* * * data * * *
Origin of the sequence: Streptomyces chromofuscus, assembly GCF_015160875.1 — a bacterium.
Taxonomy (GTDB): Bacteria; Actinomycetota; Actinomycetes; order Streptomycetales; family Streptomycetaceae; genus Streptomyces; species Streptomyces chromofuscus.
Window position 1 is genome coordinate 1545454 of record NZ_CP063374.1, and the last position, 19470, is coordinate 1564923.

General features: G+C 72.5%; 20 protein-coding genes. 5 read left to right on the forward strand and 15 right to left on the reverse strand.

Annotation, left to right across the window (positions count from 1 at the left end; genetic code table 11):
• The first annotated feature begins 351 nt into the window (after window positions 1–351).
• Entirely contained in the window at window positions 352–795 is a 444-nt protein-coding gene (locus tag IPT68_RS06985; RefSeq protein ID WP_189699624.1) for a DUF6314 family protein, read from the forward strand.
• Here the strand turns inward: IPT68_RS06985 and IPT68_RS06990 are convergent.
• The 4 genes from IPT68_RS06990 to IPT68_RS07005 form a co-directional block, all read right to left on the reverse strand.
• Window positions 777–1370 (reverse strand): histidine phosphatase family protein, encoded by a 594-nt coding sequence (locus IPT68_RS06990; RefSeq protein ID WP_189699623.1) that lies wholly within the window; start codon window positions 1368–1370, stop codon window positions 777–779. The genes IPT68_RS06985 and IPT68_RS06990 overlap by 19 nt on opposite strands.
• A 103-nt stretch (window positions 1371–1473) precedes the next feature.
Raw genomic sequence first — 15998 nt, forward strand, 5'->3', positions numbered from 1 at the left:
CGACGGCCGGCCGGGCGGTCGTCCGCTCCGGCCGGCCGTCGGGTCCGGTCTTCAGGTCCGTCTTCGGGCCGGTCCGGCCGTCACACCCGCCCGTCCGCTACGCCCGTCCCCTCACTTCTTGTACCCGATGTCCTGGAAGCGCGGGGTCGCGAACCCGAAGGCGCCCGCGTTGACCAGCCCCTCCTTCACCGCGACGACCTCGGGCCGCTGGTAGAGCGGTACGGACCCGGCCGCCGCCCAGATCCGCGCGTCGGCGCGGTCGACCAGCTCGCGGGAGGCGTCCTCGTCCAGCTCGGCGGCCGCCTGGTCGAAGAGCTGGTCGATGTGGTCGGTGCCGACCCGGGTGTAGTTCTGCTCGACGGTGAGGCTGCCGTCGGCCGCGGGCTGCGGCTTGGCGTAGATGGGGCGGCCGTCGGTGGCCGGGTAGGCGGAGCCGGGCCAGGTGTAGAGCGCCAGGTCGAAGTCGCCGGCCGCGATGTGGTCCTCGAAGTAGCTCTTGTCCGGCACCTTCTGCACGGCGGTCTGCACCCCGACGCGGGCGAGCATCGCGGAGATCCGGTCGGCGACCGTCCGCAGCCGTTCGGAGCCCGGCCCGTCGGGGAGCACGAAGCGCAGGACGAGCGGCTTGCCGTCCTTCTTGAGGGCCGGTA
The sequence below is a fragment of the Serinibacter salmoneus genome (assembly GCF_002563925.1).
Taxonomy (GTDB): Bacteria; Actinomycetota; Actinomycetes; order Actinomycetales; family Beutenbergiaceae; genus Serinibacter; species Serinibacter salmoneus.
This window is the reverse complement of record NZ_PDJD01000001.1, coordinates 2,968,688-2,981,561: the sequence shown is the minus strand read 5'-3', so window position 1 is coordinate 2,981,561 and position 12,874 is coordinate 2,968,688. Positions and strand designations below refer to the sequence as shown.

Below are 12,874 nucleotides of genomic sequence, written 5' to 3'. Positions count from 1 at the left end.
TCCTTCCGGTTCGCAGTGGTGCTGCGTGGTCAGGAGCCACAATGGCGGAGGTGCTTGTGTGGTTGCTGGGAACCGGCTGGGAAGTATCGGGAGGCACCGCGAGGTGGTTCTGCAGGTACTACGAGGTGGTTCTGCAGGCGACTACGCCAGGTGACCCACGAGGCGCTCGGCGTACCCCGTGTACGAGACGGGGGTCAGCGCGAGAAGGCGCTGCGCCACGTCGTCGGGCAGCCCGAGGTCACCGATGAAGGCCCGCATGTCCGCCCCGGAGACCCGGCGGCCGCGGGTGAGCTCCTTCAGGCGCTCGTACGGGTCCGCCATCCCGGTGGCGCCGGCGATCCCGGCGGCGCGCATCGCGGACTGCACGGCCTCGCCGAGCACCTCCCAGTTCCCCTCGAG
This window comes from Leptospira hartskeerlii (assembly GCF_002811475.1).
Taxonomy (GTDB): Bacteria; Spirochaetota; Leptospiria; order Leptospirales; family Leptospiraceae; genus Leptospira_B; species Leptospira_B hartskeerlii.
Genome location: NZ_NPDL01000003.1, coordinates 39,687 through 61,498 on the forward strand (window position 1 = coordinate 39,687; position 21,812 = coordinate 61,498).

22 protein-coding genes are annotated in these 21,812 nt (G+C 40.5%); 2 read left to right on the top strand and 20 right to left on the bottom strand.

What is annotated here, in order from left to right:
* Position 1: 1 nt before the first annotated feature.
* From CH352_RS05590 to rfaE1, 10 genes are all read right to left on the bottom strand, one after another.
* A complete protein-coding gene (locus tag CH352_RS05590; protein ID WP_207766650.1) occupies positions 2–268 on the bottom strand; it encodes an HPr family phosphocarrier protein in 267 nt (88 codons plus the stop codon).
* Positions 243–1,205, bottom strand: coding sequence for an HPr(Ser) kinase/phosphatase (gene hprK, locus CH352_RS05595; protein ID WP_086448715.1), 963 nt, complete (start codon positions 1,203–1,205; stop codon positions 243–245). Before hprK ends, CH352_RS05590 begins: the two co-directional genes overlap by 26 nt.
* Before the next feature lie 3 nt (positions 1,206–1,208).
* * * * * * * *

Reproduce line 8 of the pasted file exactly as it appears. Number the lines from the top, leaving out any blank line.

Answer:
• Here the strand turns inward: IPT68_RS06985 and IPT68_RS06990 are convergent.